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The invisible refugees of Indonesia: Liaqat and Rahilla from Pakistan

/echo/file/invisible-refugees-indonesia-liaqat-and-rahilla-pakistan_enThe invisible refugees of Indonesia: Liaqat and Rahilla from Pakistan

In several countries across Southeast Asia, the absence of a proper legal framework for refugees means that they are often considered as 'illegal aliens', which puts them in a situation of extreme vulnerability. Indonesia, Malaysia, and Thailand are not signatory to the Refugee Convention and do not have specific laws for the protection of refugees. While the region’s economy is thriving and its population is booming, refugees and asylum seekers in these countries are forced into a life of invisibility.

Liaqat, his sister Rahilla and their family arrived in Indonesia as refugees from Pakistan. They wanted to go somewhere safe but were detained in an immigration centre. "I felt that I was no longer human," Liaqat recounts. After two years, Laiqat's family was granted refugee status. Reflecting on the ordeal, Rahilla adds, "We're older than our years, we have become adults."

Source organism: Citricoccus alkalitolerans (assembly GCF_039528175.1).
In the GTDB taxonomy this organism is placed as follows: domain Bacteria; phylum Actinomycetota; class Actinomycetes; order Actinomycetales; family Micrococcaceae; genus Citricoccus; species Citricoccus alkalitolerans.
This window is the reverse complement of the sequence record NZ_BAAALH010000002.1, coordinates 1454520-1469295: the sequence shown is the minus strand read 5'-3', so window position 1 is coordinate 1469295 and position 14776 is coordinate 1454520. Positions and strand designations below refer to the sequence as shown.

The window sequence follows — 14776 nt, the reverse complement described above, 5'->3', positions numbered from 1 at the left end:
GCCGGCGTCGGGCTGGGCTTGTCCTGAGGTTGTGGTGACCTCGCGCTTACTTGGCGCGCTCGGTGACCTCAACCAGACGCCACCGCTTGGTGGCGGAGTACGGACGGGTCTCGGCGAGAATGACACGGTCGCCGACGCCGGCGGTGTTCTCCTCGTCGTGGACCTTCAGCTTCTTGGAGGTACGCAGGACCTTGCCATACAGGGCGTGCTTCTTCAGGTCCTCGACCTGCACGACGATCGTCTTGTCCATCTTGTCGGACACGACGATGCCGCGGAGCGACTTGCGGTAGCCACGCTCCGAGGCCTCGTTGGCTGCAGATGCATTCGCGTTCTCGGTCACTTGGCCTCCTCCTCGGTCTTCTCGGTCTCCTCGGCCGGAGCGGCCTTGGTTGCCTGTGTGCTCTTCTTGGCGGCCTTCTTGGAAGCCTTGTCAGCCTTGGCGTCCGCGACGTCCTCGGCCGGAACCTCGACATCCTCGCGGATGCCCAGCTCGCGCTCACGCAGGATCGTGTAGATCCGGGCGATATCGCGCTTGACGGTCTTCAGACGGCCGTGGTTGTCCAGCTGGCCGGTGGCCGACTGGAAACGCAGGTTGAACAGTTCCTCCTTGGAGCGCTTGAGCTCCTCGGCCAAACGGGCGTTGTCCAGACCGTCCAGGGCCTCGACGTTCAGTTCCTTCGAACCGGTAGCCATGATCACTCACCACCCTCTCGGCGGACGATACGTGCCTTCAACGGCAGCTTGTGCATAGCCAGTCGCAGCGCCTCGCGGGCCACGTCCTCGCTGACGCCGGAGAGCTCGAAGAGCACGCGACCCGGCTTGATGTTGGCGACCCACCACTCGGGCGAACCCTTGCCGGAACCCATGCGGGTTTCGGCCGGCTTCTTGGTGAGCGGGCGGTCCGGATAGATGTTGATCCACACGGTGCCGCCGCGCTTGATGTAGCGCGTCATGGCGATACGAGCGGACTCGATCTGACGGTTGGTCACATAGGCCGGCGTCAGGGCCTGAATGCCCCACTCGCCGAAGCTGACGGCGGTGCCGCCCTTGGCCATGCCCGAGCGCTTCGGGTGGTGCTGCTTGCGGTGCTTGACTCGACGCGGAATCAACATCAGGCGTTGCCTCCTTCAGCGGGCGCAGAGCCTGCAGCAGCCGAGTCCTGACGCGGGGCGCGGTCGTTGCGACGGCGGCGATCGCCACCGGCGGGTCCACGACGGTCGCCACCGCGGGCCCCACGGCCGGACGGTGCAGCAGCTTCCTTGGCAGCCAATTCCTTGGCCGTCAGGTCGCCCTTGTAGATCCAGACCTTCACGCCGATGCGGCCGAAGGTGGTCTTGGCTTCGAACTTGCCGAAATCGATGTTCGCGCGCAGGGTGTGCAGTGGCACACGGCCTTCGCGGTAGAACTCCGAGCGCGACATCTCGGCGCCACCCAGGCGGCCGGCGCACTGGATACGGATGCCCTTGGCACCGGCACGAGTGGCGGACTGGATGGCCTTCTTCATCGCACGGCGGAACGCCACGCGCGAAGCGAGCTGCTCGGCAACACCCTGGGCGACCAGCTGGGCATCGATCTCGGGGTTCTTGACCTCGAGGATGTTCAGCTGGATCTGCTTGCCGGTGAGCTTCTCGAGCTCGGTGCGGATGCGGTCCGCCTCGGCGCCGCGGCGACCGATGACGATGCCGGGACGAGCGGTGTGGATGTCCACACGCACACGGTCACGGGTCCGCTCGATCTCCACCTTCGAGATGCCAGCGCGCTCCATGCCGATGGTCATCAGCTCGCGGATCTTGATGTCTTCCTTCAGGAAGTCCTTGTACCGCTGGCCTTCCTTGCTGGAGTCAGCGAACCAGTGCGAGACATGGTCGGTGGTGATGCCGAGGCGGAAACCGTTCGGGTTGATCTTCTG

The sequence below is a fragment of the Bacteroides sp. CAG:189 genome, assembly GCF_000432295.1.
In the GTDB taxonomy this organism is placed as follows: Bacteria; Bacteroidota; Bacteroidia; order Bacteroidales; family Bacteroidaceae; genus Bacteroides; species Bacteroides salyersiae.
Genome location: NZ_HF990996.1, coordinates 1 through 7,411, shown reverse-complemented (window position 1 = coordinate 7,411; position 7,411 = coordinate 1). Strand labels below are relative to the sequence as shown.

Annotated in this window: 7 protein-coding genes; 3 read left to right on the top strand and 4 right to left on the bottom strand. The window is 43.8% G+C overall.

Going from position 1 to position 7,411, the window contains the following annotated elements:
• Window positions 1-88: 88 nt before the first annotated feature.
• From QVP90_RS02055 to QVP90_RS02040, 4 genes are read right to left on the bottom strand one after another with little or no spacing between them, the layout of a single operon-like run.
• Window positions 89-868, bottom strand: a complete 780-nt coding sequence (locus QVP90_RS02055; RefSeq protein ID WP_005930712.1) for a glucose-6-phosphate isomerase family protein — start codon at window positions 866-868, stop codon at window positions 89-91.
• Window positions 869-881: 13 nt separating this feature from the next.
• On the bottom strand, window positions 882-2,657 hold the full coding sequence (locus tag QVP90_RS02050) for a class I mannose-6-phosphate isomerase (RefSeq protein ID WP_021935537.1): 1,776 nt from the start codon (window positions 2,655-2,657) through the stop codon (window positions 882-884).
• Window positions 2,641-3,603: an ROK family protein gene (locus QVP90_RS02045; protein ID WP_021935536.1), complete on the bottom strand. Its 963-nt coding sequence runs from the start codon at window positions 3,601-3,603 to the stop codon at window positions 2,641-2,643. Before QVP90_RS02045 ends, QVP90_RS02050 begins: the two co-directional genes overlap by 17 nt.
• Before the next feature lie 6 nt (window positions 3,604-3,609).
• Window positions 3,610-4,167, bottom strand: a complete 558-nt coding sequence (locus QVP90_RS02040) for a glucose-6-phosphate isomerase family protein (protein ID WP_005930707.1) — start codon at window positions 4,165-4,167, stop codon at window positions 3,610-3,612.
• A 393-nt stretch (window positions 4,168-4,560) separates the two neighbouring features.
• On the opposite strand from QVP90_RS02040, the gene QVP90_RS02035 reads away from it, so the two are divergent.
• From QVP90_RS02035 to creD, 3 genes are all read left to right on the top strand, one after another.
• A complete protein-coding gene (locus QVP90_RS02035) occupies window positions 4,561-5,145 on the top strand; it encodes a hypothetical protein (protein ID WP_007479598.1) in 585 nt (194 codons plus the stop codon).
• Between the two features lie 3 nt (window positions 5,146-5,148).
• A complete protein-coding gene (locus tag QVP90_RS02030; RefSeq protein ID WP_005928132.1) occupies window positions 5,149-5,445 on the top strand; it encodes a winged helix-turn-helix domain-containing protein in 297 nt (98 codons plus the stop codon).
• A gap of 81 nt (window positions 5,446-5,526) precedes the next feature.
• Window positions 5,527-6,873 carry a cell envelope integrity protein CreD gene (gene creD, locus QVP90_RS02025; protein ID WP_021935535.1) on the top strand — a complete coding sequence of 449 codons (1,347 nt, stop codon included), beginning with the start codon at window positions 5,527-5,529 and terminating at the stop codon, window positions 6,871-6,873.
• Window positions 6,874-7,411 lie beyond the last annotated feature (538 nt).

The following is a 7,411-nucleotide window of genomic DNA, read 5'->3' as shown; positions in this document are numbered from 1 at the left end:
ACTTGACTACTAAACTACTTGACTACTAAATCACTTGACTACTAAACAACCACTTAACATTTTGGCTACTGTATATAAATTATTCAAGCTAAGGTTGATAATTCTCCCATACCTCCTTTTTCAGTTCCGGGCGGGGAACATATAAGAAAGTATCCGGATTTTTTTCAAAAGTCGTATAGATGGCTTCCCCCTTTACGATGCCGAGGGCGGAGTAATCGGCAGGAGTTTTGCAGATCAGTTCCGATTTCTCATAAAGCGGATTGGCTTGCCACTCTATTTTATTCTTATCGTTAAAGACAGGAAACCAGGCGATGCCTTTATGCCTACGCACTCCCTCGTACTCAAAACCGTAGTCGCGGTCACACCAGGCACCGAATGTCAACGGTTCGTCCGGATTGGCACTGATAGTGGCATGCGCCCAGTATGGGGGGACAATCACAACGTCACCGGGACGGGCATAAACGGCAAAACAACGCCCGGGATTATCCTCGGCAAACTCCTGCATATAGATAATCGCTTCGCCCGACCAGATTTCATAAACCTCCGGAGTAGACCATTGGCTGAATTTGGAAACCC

The government of Indonesia and UNHCR are working together with the EU to find alternatives to detention.

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Last updated 18/06/2018